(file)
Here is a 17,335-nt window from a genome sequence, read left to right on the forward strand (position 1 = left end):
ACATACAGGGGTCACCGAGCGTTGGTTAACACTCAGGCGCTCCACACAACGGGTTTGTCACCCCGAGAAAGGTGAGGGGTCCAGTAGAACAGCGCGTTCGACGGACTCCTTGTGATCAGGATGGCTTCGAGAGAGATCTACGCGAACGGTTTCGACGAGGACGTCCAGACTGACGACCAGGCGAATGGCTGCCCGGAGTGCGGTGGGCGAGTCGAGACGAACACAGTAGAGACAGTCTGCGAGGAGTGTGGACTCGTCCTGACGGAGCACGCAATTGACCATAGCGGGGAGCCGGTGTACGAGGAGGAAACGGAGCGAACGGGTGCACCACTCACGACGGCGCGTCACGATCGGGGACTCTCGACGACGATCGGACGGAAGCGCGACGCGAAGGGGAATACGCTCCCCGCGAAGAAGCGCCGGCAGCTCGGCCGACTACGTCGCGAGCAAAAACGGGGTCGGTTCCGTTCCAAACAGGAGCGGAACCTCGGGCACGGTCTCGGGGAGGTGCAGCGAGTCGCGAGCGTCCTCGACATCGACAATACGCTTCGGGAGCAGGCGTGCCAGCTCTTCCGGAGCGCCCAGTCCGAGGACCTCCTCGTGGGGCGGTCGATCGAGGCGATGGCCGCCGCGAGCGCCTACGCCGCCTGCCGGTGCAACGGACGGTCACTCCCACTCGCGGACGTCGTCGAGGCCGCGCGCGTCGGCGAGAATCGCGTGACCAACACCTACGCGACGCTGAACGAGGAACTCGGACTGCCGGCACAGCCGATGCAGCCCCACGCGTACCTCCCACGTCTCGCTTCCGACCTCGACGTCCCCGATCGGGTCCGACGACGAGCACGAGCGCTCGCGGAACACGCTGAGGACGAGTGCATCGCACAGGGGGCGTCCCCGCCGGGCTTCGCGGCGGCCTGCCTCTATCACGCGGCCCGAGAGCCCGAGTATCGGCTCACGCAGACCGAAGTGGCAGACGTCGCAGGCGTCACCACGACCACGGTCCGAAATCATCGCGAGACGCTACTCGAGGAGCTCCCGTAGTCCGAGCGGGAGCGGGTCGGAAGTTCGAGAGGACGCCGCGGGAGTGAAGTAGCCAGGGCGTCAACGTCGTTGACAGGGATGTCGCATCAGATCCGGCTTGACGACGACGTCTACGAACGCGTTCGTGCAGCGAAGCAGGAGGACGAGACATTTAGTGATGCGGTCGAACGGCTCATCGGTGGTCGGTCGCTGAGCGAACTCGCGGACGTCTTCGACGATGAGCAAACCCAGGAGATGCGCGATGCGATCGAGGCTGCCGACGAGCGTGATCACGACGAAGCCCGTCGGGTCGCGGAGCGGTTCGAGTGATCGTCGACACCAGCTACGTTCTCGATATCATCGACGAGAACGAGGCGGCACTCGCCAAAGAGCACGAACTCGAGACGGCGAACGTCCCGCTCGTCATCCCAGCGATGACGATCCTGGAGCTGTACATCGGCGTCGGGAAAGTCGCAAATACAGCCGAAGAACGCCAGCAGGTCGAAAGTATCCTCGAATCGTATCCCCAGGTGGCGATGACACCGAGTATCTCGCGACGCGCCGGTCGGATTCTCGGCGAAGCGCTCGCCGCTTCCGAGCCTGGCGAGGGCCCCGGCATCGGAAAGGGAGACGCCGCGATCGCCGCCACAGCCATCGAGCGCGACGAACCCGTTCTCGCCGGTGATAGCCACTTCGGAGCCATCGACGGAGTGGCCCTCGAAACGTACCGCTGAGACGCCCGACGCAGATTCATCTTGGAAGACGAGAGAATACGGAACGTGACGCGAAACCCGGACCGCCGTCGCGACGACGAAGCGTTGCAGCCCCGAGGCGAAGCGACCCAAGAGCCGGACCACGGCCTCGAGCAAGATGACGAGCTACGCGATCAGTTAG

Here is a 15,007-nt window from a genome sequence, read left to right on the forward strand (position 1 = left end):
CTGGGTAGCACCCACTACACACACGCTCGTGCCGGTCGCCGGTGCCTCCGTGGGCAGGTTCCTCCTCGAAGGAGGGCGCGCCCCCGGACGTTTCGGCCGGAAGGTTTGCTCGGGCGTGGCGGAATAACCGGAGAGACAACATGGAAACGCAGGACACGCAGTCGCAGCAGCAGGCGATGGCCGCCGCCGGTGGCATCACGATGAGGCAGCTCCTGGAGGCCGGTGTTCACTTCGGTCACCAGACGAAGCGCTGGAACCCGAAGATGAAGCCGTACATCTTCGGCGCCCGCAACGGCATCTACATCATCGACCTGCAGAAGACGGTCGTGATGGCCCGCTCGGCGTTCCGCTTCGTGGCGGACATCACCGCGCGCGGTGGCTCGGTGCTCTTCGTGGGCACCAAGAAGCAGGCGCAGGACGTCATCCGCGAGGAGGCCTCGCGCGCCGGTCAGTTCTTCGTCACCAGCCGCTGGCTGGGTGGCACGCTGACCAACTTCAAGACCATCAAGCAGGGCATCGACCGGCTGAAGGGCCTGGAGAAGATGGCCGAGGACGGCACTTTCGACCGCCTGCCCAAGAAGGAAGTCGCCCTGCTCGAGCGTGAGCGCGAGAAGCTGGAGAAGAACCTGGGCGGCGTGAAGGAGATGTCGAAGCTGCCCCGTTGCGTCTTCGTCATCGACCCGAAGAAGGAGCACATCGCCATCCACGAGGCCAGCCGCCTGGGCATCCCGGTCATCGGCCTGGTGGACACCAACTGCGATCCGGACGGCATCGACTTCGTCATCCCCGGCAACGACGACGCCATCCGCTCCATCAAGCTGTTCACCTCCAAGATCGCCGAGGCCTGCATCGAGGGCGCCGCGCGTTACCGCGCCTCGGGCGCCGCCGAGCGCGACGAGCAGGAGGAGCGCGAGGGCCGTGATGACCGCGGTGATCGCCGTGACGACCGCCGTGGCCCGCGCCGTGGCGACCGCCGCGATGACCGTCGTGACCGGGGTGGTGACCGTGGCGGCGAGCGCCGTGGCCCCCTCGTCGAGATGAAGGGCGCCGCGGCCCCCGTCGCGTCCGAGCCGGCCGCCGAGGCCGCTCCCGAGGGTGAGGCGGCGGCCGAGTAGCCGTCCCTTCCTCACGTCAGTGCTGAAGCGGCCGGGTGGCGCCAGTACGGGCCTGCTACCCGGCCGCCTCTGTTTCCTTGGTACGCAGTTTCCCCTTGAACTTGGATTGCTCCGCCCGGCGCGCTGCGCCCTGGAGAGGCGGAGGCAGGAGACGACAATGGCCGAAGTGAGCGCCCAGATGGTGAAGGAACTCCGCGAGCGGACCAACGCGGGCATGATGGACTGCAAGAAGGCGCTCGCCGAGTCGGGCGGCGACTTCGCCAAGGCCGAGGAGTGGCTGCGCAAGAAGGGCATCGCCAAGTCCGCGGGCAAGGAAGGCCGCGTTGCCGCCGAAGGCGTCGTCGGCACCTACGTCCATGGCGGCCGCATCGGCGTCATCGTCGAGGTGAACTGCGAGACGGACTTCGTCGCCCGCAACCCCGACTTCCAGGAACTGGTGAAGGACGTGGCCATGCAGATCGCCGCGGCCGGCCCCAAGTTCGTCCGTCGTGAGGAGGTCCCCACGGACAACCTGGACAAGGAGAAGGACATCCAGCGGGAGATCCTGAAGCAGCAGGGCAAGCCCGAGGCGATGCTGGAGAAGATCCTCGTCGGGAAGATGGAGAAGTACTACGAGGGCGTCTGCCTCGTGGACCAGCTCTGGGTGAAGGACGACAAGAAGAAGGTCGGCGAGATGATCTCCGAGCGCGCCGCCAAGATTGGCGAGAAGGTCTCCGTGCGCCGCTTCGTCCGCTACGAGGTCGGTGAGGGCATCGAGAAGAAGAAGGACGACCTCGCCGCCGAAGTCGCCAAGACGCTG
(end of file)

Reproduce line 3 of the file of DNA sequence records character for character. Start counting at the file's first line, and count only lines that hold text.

Here is a 15,007-nt window from a genome sequence, read left to right on the forward strand (position 1 = left end):